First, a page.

Sunday, January 4, 2009

Breaking News: MN board to certify Franken's win in tight senate race - CNN

Minnesota senate race is finally over. Despite the false and negative attacks from Norm Colmans' campaign, launching dirty and bias websites like MinnesotaRecount.com, the Democrat Al Franklen won the race.

Now, in fact, Democrats have 59 senate seats. If the auto bailout were to through into this senate, it will be passed by now because one republican voted for it. With that only republican who had common sense and 59 Democrats, it will give 60 votes. Numbers don't lie

Here is the news reported by CNN at 5.05 pm on Sunday January 4th 2008

A state election board on Monday will announce Democrat Al Franken as the winner of the Minnesota Senate race, defeating Republican incumbant Norm Coleman, state officials told CNN Sunday.

Secretary of State Mark Ritchie told CNN the canvassing board on Monday will confirm that Franken won the race by a 225-vote margin.

Deputy Secretary of State Jim Gelbmann oversaw the tallying of roughly 950 improperly rejected absentee ballots Saturday, which was the last remaining
hurdle in the canvassing board's procedure. He said no outstanding challenges
remain and that the only thing left for the board to do Monday is certify the
numbers. Their meeting will convene at 2:30 p.m. (3:30 p.m. ET).

Franken's attorney, Marc Elias, in a statement said, "We've said all along we're taking this one step at a time. The next step is the canvass board's meeting tomorrow, where we have every expectation they will declare that Al Franken won this election."

Coleman campaign manager Cullen Sheehan said his team believes that the recount process was broken and that "the numbers being reported will not be
accurate or valid."

CNN has learned that a state board in Minnesota overseeing a recount in the razor-thin Senate race will declare Democrat Al Franken the winner Monday.

CNN has learned that a state board in Minnesota overseeing a recount in the razor-thin Senate race will declare Democrat Al Franken the winner Monday

"The effort by the Franken campaign, supported by the Secretary of State, to exclude improperly rejected absentee ballots is indefensible and disenfranchises hundreds of Minnesota voters."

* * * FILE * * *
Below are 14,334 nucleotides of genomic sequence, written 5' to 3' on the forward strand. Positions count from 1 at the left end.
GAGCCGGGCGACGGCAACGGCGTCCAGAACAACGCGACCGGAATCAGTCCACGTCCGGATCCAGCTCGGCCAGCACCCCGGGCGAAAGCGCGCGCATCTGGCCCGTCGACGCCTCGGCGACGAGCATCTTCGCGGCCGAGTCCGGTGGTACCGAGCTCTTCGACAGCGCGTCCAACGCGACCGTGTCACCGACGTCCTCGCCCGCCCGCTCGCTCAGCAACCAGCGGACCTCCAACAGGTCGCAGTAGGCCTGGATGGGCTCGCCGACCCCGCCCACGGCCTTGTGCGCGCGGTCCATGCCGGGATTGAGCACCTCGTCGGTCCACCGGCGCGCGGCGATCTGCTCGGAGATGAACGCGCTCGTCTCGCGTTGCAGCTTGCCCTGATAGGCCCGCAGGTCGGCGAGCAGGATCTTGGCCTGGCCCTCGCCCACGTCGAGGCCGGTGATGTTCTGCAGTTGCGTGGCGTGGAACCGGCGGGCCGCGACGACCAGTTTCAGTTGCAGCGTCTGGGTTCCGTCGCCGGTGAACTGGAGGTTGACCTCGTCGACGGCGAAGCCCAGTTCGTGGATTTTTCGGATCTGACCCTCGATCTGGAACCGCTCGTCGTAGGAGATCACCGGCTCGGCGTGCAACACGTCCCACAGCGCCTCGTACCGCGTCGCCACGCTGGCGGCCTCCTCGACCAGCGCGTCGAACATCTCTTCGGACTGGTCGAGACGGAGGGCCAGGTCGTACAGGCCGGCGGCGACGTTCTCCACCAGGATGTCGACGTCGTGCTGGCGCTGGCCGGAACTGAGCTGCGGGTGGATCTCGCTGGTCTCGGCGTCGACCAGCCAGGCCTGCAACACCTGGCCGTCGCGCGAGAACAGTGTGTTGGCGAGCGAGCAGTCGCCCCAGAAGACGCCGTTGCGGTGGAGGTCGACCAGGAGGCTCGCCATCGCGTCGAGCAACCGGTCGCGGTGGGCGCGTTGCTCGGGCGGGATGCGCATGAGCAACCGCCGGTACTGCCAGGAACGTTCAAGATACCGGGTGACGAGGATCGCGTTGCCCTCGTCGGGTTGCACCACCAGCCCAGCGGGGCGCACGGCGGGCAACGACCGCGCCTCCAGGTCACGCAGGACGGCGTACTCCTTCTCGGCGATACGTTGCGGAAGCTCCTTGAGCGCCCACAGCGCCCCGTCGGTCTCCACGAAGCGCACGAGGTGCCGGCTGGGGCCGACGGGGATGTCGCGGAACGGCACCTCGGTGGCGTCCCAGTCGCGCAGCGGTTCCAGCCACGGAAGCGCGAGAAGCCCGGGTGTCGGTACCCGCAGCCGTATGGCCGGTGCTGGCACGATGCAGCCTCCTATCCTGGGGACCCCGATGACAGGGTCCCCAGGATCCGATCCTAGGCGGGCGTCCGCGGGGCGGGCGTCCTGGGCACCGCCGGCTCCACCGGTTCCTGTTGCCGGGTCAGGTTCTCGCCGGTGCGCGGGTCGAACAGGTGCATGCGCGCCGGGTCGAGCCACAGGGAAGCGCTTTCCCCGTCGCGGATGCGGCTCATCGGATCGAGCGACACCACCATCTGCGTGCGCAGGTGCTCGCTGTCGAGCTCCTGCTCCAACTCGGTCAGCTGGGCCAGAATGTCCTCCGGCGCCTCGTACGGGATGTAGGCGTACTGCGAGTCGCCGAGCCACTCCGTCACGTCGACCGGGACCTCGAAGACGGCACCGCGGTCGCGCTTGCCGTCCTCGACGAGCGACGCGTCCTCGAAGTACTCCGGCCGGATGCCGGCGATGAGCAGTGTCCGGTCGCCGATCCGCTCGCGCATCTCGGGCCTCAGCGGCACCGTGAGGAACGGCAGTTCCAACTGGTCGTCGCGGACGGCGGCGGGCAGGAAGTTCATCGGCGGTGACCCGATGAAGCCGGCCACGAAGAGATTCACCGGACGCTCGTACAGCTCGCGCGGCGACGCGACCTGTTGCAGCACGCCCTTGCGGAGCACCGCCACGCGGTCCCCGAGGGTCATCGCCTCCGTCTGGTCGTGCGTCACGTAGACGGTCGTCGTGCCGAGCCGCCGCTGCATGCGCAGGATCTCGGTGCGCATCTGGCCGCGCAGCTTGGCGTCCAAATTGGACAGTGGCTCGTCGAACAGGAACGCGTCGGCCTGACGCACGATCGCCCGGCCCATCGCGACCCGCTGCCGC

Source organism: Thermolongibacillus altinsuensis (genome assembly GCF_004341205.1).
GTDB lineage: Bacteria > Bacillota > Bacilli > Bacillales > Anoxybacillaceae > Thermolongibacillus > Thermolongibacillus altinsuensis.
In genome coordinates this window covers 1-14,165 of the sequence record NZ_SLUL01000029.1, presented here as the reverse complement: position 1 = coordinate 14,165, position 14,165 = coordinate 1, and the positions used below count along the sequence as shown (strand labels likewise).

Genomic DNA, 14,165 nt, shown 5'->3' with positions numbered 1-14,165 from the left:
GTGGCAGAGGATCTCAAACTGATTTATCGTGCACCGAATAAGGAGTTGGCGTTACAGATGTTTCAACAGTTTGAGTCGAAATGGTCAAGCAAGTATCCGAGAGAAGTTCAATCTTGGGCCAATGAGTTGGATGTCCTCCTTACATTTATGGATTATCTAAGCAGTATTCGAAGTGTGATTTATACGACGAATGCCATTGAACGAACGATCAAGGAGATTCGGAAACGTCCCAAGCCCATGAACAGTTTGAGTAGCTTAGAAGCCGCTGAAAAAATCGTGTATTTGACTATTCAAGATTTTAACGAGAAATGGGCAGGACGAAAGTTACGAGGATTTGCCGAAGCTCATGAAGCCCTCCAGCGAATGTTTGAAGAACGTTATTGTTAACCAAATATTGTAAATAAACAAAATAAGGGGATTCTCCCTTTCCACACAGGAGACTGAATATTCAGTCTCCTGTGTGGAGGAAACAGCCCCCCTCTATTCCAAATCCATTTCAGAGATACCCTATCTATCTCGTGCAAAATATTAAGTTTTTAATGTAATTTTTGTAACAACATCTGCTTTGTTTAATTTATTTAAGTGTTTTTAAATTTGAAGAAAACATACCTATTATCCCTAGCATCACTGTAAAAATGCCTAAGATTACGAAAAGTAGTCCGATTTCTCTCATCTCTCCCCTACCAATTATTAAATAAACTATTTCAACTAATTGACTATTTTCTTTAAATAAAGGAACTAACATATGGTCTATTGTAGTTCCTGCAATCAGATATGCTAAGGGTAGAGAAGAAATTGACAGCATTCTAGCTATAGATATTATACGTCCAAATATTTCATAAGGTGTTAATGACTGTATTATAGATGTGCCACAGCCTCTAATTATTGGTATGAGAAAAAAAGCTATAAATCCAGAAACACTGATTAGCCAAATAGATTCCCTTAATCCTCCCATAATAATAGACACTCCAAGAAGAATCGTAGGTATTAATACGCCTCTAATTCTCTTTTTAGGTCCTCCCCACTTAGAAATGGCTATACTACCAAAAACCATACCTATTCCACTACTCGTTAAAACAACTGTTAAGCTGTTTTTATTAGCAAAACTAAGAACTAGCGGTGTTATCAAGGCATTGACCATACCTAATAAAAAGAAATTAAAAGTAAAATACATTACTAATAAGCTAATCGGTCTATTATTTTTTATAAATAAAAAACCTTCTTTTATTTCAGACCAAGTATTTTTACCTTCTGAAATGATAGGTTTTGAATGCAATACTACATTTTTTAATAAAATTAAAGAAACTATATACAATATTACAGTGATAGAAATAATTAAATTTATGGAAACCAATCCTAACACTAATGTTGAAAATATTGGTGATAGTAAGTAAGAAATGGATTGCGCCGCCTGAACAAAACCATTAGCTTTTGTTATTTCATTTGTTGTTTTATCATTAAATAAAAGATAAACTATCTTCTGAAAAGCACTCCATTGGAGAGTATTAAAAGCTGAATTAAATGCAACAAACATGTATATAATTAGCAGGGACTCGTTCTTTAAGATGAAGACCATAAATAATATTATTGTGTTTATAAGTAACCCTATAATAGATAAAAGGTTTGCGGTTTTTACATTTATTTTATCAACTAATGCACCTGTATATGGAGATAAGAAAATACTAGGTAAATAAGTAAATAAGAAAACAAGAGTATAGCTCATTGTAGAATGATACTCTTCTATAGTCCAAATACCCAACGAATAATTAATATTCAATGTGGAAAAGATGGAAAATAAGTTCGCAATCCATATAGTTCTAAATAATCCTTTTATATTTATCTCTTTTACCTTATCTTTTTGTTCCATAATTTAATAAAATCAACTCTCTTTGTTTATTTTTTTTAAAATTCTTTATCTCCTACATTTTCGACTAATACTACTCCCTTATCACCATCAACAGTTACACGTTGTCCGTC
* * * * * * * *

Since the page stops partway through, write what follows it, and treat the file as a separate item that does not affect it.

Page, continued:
The Coleman campaign will have seven days after the board and Ritchie certify results to file a post-election contest, which they have indicated they will do.

Coleman's attorneys have maintained there was no uniform standard for local officials to follow in identifying improperly rejected absentee ballots to count. They had identified about 650 more ballots that were not in the mix because all parties could not agree on them.

The Coleman campaign has also alleged that more than 100 ballots may have been accidentally counted twice and may have unfairly benefited Franken.

"When a candidate is leading because of double counted votes, and votes that get counted even when ballots don't exist, it clearly means that a contest is the only likely remedy to ensure a fair outcome," Sheehan added.

New York Sen. Charles Schumer, chairman of the Democratic Senatorial Campaign Committee, issued a statement Sunday declaring Franken the winner and expressing confidence he would still remain on top even after any legal battles that may follow.

"There is no longer any doubt who will be the next senator from Minnesota," Schumer said. "Even if all the ballots Coleman claims were double counted or erroneously added were resolved in his favor, he still wouldn't have enough votes to win."

He also said it is "crucial" Minnesota's second seat in the senate not go empty, implying Franken should be seated when the rest of the Senate convenes to be sworn in Tuesday.

Republican Sen. John Cornyn of Texas, the chairman of the National Repulican Senatorial Committee, has pledged a GOP filibuster if the Democratically-controlled Senate attempts to seat Franken before all legal battles play out and before Minnesota's Republican Governor Tim Pawlenty can co-sign the Secretary of State's certificate.

Ritchie said the state has no problem with not having two sworn-in senators Tuesday until the process is completed.
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